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Q: It seems to me that many suburban parents have a hard time admitting that violence and sex in the media can affect their children. They think that this is an inner city or gang issue. But I’m worried about the issue of increased college sexual assault, including the
statistic that 1 in 4 women experience sexual assault or attempted sexual assault during their college years. Can a weekly diet of violent and sexual media for teens from good families affect their attitudes and behaviors when they’re in college, contributing to the high numbers of college sexual assaults?

Unsettled in the Suburbs in Glencoe,
IL

A: Dear Unsettled,

You seem to be asking 2 questions here, so I’ll try to address each. The first is whether media can affect kids’ behavior and their attitudes toward violence and sex. The simple answer is yes—being regularly exposed to sexual and violent media can affect both. But not, perhaps, for the reason that seems most obvious. Parents you talk to who aren’t worried about this issue may be thinking, “My child is not going to go out and kill someone because they played
a shoot-em-up video game.” And they are almost certainly right. Imitating extreme behaviors portrayed in media is rare.

But media does shift kids’ understanding of what’s normal. A steady diet of sex and violence as entertainment creates expectations that are both unrealistic and potentially destructive. When music videos show women being coerced into sex and enjoying it, for example, kids start to think that this kind of sexual behavior is acceptable, even desirable. And a recent study showed that teens who listen to music with sexual and degrading lyrics tend to have sex at younger ages. When such beliefs combine with the peer pressure and substance use common in college environments, you often end up with a perfect storm for sexual violence.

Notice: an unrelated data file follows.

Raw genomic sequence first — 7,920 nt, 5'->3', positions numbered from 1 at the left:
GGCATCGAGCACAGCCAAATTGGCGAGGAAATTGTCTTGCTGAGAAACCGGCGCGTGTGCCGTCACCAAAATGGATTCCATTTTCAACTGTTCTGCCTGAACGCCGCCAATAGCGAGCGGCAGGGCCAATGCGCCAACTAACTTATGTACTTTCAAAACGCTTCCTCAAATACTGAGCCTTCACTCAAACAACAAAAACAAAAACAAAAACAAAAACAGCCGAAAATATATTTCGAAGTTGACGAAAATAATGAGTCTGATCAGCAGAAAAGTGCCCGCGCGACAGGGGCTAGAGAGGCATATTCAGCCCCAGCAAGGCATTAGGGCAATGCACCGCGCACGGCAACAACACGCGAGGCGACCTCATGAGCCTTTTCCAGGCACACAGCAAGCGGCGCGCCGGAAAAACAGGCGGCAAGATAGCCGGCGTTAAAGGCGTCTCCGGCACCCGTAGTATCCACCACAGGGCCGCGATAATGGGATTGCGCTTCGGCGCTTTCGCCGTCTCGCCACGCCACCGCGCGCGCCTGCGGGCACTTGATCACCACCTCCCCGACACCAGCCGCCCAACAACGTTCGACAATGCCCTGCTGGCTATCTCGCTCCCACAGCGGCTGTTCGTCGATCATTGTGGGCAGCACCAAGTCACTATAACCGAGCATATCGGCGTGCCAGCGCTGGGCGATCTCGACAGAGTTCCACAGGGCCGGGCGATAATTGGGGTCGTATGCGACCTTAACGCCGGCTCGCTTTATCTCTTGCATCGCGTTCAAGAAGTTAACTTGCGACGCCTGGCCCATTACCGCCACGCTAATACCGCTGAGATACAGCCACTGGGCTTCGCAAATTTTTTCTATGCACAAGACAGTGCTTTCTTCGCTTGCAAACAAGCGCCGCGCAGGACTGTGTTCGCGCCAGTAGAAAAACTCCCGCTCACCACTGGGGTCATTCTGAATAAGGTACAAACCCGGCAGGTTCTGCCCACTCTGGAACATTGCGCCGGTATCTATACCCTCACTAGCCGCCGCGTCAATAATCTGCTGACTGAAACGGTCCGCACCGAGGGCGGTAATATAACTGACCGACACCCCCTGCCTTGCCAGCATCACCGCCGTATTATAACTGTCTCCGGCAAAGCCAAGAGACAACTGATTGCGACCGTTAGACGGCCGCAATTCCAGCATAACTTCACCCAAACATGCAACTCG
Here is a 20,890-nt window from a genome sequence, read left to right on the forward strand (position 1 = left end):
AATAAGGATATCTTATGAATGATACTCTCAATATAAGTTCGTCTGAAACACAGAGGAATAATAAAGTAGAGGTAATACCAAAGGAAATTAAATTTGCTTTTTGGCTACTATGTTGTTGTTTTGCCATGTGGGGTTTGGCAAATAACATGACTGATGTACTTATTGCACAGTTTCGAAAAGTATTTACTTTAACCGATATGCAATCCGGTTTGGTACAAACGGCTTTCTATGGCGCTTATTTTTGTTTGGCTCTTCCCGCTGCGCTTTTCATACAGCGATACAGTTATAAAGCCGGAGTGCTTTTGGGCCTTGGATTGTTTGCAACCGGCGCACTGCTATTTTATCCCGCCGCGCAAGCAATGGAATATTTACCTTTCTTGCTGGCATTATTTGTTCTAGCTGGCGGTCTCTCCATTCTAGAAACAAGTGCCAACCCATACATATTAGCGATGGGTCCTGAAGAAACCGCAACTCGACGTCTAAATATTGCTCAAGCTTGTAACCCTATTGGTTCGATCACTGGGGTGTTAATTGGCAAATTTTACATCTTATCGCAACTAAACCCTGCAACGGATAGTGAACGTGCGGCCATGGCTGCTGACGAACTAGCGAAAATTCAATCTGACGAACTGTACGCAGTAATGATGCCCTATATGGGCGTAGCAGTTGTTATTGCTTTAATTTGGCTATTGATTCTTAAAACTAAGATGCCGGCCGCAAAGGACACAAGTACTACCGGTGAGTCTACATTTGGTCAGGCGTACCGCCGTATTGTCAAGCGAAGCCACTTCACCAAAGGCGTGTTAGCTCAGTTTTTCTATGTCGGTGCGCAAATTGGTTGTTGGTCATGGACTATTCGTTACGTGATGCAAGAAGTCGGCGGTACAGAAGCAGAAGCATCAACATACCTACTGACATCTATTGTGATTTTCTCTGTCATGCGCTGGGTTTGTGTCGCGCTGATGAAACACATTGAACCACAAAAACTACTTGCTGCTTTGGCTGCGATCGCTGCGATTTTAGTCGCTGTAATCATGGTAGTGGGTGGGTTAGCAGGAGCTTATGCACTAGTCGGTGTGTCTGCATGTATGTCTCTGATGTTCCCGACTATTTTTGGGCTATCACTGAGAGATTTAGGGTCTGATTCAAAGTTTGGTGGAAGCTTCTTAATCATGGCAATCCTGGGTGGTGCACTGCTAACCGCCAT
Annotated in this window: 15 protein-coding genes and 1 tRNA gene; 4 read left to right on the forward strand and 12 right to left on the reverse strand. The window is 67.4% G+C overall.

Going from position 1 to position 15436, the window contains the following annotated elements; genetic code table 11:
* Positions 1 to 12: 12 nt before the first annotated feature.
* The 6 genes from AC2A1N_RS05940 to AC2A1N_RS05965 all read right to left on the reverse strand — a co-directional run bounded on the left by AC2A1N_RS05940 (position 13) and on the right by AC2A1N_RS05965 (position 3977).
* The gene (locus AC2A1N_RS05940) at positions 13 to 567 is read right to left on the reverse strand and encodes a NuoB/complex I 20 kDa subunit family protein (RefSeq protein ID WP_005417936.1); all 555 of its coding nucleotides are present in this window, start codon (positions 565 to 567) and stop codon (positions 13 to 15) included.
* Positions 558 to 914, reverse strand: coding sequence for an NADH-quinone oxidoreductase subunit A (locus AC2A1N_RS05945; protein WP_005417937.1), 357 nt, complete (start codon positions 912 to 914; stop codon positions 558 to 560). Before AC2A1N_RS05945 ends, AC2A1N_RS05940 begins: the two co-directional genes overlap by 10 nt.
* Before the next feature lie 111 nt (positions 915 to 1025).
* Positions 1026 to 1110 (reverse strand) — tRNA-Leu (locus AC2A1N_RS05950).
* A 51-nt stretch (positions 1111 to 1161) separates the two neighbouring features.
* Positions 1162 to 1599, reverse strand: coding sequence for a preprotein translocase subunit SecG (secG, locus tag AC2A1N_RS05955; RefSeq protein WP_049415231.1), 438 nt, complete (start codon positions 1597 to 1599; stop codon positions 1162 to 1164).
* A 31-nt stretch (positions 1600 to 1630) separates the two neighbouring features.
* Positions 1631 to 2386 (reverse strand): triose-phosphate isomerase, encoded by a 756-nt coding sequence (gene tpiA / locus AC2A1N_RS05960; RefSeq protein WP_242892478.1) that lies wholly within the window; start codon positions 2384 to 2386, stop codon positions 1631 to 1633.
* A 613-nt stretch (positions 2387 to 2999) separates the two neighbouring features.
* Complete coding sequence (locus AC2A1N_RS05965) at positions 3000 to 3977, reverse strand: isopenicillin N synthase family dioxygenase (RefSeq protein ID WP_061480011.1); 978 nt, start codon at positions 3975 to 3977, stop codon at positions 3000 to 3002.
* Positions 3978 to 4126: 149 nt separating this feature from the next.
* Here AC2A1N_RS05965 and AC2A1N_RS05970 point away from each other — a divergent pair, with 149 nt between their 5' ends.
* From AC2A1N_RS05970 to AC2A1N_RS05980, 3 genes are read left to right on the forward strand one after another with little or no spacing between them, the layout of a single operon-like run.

The second question seems to be whether the environment in which kids grow up makes
a difference in how much they are affected by media. You are absolutely right that these media don’t only affect kids in the inner city—in fact, rates of domestic and sexual violence are consistent across socioeconomic circumstances. They may be more evident in urban areas because city homes are closer together than those in the suburbs, making it easier to notice any problems. But just as violence occurs in all kinds of communities, media affect all children’s beliefs about sexuality, whether suburban or urban, well-off or struggling. For that reason, even parents who feel the most sheltered need to pay attention to what their kids are watching.

How can you help reduce these negative effects? First, don’t just pretend that these media don’t exist—have open discussions about them with your kids. Help them come to their own conclusions about the problems in these portrayals, and help them notice healthier models. Such conversations allow kids to work through these issues with you, instead of on their own when they get to college. They may even help your kids keep themselves safe.

Enjoy your media and use them wisely,
The Mediatrician

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